I could quote from the NZRU’s Competitions Review – New Competitions Information Summary that was released in June 2005, where they speak about ‘maintaining rugby as game accessible and attractive to all New Zealanders’. Yep, it’s sure going to be attractive for people to take their children to a game on a Thursday night and send them off to school the next day yawning and half asleep from their late night. Would the men in the suits like to take a reality check for a moment? Do they seriously think crowd numbers are going to go up by playing games on a Thursday night? Instead of a whole family going to a game as they do in the weekends, you’ll get just Mum or Dad going – because they’re not going to fork out for their tickets and a babysitter for the night when they could just watch it on TV at home.

Waikato union chief executive Gary Dawson has already made the statement that a large proportion of their crowds are families and feedback they’ve had says that parents won’t bring their children to a 7.30pm game when there’s school the next day. Both Waikato and Canterbury, and no doubt many of the other unions, have worked hard to get families to games by promoting ‘Take a Kid to Footy’ ticket deals and the like, so not surprisingly they are less than thrilled about the potential loss of gate revenue a Thursday evening game would bring.

Here’s another quote from the Competitions Summary, actually number 14 out of 15 decisions made by the NZRU when designing the new comp: ‘increase fan, sponsor and broadcaster loyalty’. I’m not sure why they put it in that order, because it’s becoming blatantly obvious that the broadcaster comes first and the fans last. I’m also not quite sure where the players are supposed to fit into this either. What’s happened to player welfare? Or does that only count when you’re an All Black, and the rest of the professional and semi-professional players just have to lump it and try and cope with potentially only a 5 day turnaround period between games?

What the hell is wrong with the NZRU? I see they’ve also stated that they’ve had no complaints about the standard of the ANC. You’ve got to be joking – where have they been?? Are they so far removed from the public of NZ that they haven’t heard the complaints? Are they not watching the games? Even I, who would be one of the most fervent rugby watchers in the land, cannot cope with watching that many games a week – particularly when the standard of rugby is so poor. And don’t kid yourself that it’s not, anyone who has had to sit through any of Wellington or Auckland games in the last fortnight should be able to recognise that their skill level has dropped considerably.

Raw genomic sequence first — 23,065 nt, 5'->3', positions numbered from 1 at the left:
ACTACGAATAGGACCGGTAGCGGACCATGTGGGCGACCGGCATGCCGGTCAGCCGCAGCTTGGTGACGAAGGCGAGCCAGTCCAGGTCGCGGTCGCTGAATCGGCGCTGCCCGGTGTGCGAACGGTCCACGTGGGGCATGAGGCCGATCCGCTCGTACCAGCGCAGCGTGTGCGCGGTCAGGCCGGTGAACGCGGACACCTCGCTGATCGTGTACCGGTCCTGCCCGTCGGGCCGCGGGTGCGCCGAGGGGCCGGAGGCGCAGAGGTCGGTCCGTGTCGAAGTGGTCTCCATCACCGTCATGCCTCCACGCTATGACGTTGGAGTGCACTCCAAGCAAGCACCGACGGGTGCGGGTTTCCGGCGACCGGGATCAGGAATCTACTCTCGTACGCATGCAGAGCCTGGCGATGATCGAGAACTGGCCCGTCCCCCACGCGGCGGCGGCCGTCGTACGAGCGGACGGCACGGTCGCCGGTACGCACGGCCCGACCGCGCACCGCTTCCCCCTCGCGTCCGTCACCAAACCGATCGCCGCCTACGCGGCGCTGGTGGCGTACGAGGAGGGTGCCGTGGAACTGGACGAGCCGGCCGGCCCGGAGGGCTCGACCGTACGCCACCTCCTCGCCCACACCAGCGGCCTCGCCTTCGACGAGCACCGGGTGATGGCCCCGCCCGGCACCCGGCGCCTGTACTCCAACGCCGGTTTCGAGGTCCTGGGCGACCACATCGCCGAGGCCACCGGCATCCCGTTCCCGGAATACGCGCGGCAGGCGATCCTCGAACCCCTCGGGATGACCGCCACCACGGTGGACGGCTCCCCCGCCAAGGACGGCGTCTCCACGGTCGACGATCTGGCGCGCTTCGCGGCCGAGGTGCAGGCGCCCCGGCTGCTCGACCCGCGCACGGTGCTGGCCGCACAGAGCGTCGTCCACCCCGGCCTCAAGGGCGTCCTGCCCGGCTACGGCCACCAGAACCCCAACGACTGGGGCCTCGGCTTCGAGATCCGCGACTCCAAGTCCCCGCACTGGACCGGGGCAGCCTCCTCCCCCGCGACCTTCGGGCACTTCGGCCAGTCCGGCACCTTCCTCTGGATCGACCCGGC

What it all comes down to in the end though is this. The NZRU and SKY do not want to squeeze four games in from about 12.30pm on a Saturday to cope with the extra game that is now going to occur in Round 2 of the revamped national competition, because according to SKY’s ratings the Saturday afternoon game is the lowest rating slot of the weekend. But perhaps they want to take a look at the games that are screened on a Saturday afternoon and then they might realise why the ratings are low. So far the 2.30pm Saturday games have been:

Manawatu v Auckland
Tasman v Manawatu
Otago v Waikato
BOP v Manawatu
Tasman v BOP

Now with all due respect, who in their right minds would be making sure they sat down to watch Manawatu or Tasman play each week, other than their supporters? I’d put money on it that the Otago v Waikato game had the second highest viewership that weekend of Aug 19th (only behind the test match at Eden Park), because it was between two top teams and the quality of rugby was likely to be high (and it was a really good match in the end). I’d be very interested to see what the viewing numbers are like this Friday night, which is supposedly one of the highest rating time slots – because it’s Harbour v Manawatu, and quite frankly I doubt I’ll watch it because the chances of seeing any decent rugby are remote to say the least. Rugby over-load, anyone?

4 Sep

Line Dancing
by Tracey Nelson
4 Sep 2006

It’s getting a bit like Groundhog Day having to dissect out the All Black lineouts, but for some reason it’s the one area of our game we have made no progress on all season. Rumour has it that the All Blacks practise their lineouts uncontested. Quite frankly this makes about as much sense as practising your goal kicking without goal posts, but given their lineout performances this season you’d have to suspect that the rumour is true. In this most recent test match against South Africa we only won 64% of our own ball to lineouts – which was 14 out of 22 throw-ins (and one of those was a quick throw in). South Africa contested 17 of our throws and succeeded in winning the ball eights times as a result. By contrast, South Africa won 92% of their throws (11/12) even while we contested 8 of them.

In summary, this week we threw to the front 10 times (won 8/10), the middle 6 times (won 2/6) and the back 5 times (won 3/5). Going back to the first test against SA in Christchurch back in early July, we threw to the front 10 times (won 8/10), the middle 3 times (won 3/3) and the back 5 times (won 4/5), winning 83% of our own throws. See what I mean about it going downhill?